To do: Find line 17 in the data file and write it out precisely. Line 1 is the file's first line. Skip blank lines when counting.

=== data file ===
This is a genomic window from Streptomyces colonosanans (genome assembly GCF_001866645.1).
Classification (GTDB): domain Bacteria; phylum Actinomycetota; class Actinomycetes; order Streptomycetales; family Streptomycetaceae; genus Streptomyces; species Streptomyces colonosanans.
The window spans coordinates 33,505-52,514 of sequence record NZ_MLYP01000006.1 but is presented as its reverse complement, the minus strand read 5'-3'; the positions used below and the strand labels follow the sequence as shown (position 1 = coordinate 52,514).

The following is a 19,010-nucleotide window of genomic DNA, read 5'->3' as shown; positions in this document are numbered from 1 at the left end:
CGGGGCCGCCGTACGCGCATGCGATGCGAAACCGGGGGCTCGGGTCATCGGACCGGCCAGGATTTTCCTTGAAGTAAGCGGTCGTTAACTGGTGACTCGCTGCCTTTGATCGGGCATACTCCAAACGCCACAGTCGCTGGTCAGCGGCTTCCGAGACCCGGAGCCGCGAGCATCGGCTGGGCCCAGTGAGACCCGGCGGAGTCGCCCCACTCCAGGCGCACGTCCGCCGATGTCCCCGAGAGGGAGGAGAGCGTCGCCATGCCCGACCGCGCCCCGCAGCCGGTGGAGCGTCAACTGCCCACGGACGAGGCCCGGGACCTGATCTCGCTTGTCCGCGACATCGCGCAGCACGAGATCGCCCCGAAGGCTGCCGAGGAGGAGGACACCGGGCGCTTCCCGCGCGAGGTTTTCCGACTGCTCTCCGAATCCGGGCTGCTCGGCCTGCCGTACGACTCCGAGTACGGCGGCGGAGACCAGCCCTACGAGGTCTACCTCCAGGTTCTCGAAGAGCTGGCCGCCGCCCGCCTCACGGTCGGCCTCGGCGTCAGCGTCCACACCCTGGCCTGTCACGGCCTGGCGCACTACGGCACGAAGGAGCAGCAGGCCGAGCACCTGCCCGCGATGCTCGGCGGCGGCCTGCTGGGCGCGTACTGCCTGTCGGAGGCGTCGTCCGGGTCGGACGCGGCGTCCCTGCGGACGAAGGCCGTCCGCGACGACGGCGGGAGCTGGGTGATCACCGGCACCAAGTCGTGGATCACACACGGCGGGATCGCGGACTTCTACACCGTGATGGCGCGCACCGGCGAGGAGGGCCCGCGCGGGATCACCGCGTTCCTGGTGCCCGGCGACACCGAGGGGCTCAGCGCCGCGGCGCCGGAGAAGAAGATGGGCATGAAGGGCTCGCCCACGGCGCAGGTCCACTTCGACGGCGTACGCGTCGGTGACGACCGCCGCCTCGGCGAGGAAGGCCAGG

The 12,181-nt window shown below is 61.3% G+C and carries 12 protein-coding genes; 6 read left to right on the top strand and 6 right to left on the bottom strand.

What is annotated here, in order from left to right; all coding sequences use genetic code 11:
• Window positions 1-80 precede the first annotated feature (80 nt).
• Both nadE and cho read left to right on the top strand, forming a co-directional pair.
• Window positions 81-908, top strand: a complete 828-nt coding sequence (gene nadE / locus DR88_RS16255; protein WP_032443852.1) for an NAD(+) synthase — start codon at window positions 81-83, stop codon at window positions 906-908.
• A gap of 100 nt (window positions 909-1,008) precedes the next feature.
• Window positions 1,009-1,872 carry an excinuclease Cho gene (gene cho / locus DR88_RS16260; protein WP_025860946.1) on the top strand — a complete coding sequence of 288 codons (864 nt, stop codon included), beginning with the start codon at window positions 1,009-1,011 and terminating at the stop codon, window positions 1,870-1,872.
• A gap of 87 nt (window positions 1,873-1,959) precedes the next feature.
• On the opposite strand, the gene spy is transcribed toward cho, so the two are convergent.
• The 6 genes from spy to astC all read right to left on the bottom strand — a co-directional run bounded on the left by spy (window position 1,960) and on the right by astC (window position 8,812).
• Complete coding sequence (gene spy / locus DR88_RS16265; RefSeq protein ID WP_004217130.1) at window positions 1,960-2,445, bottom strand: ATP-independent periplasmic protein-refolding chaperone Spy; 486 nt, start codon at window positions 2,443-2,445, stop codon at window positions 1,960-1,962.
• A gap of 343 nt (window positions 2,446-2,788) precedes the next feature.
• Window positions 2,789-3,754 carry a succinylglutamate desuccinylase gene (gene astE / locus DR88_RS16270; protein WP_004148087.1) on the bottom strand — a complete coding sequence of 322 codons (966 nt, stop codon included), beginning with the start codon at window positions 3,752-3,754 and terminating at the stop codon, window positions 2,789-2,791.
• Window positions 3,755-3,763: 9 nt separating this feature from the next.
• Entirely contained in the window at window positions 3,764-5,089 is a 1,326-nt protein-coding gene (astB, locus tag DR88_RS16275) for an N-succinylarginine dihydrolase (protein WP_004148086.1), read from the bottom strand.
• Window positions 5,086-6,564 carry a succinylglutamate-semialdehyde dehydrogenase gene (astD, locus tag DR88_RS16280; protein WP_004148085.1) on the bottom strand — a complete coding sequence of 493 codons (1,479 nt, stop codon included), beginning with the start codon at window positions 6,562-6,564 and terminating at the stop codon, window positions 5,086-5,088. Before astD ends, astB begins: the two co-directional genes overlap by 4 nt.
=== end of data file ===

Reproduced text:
• A gap of 343 nt (window positions 2,446-2,788) precedes the next feature.